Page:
Scientists from the Institute of Physics and Mathematics of the Universe. Kavli found a very bright trail from a supernova explosion. The research results are published in Astrophysical Journal Letters.

A group of astronomers have discovered the fastest optical explosion of a Type Ia supernova. Many stars end their lives with a grand explosion. The most massive stars go supernova. Sometimes white dwarfs, stars devoid of sources of thermonuclear energy, can also explode. This type of supernova is classified as Type Ia supernovae.

Due to their uniform and extremely high brightness (5 billion more than the Sun), Type Ia supernovae are often used by researchers in lighthouses to measure distances in astronomy. For example, they have already helped scientists detect the accelerating expansion of our universe. But despite the great benefits of Type Ia supernovae to cosmology, much of the formation of these objects remains unclear.

Astronomers from the Institute of Physics and Mathematics of the Universe. Kavli IPMU attempted to catch Type Ia supernovae within one day of their explosion. Using next-generation wide-angle imaging equipment, they discovered the fastest optical flash, Tomo-e202004aaelb, a Type Ia supernova. In the next two days, significant changes in its brightness were observed. It later behaved like a typical early phase Type Ia supernova.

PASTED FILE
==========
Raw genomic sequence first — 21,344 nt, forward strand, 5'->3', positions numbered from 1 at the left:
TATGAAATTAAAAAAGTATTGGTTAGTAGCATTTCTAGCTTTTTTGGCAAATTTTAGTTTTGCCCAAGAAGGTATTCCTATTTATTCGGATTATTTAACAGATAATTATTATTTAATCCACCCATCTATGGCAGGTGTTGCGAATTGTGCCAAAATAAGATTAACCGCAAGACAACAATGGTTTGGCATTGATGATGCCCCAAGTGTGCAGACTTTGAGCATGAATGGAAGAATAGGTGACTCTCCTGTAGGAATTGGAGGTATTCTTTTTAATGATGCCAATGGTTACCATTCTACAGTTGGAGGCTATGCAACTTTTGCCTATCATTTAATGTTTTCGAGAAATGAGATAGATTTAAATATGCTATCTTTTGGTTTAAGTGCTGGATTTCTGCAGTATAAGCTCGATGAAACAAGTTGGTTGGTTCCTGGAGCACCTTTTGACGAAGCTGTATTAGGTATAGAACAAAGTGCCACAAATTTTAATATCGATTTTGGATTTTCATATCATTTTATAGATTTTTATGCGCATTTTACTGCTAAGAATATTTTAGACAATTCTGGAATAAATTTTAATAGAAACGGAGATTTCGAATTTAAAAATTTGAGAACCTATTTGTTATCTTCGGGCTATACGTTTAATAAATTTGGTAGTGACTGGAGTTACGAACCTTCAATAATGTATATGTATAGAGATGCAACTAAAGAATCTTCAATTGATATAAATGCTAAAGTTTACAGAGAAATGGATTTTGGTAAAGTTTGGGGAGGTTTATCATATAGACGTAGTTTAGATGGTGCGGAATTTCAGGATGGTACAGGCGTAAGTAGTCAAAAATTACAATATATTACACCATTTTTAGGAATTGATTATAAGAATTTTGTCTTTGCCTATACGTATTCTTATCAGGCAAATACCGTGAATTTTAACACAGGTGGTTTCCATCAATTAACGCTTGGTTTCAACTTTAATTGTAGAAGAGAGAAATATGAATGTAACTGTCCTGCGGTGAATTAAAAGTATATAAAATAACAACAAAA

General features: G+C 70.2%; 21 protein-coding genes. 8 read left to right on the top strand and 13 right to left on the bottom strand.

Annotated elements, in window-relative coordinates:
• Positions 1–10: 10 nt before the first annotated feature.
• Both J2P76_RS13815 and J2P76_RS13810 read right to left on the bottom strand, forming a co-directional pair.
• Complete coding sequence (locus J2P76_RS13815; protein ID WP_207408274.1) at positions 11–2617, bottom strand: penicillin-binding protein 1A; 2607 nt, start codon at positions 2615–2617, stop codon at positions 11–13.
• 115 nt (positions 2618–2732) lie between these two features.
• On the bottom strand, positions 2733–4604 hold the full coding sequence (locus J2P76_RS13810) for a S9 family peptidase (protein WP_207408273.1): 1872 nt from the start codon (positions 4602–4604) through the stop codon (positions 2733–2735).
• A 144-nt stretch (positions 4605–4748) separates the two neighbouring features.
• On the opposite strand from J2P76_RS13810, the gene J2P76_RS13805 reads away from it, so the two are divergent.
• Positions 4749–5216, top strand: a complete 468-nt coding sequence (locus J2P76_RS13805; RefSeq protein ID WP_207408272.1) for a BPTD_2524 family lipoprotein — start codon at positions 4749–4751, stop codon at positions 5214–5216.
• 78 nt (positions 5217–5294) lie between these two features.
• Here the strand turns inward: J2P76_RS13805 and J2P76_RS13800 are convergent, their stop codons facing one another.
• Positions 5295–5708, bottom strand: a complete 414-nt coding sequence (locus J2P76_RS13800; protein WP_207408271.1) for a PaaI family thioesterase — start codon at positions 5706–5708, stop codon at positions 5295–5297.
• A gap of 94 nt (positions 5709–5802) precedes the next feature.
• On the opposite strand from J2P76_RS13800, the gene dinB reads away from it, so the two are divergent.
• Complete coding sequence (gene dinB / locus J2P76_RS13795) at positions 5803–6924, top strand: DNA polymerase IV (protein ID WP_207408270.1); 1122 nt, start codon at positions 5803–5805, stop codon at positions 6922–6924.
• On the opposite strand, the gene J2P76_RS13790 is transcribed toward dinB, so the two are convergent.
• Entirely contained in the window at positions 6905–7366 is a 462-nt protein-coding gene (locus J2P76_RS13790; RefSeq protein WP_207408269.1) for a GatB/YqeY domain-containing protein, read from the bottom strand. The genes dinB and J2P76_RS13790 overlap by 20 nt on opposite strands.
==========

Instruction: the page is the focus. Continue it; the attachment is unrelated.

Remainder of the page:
Scientists have performed computational simulations. Apparently, the origin of the mysterious fastest optical flare can be explained by the energy that is released as a result of the interaction between supernova ejections and dense and confined circumstellar matter shortly after the supernova explosion.